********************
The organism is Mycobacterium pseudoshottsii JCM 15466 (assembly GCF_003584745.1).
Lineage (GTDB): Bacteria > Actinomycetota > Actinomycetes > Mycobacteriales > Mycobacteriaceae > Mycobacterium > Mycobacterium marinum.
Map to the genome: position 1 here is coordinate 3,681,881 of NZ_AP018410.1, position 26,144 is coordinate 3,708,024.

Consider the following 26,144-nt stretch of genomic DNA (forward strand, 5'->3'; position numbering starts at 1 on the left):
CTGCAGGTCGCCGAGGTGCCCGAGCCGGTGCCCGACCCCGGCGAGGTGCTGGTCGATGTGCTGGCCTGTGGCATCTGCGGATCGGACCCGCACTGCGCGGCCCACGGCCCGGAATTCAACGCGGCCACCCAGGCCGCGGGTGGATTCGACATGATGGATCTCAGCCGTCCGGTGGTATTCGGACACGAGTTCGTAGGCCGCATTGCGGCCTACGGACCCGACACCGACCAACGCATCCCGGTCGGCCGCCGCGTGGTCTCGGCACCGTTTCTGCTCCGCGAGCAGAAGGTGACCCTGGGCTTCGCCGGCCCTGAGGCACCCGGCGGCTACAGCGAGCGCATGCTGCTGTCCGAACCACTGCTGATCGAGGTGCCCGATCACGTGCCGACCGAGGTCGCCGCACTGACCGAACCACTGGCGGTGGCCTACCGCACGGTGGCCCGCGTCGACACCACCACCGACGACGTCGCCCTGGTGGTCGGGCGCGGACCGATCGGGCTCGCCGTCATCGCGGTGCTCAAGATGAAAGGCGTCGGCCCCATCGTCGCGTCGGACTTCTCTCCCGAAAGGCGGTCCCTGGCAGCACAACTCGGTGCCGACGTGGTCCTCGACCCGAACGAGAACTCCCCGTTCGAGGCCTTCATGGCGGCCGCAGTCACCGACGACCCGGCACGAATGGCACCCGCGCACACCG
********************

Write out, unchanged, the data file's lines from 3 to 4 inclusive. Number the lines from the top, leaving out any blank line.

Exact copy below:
Map to the genome: position 1 here is coordinate 3,681,881 of NZ_AP018410.1, position 26,144 is coordinate 3,708,024.

Consider the following 26,144-nt stretch of genomic DNA (forward strand, 5'->3'; position numbering starts at 1 on the left):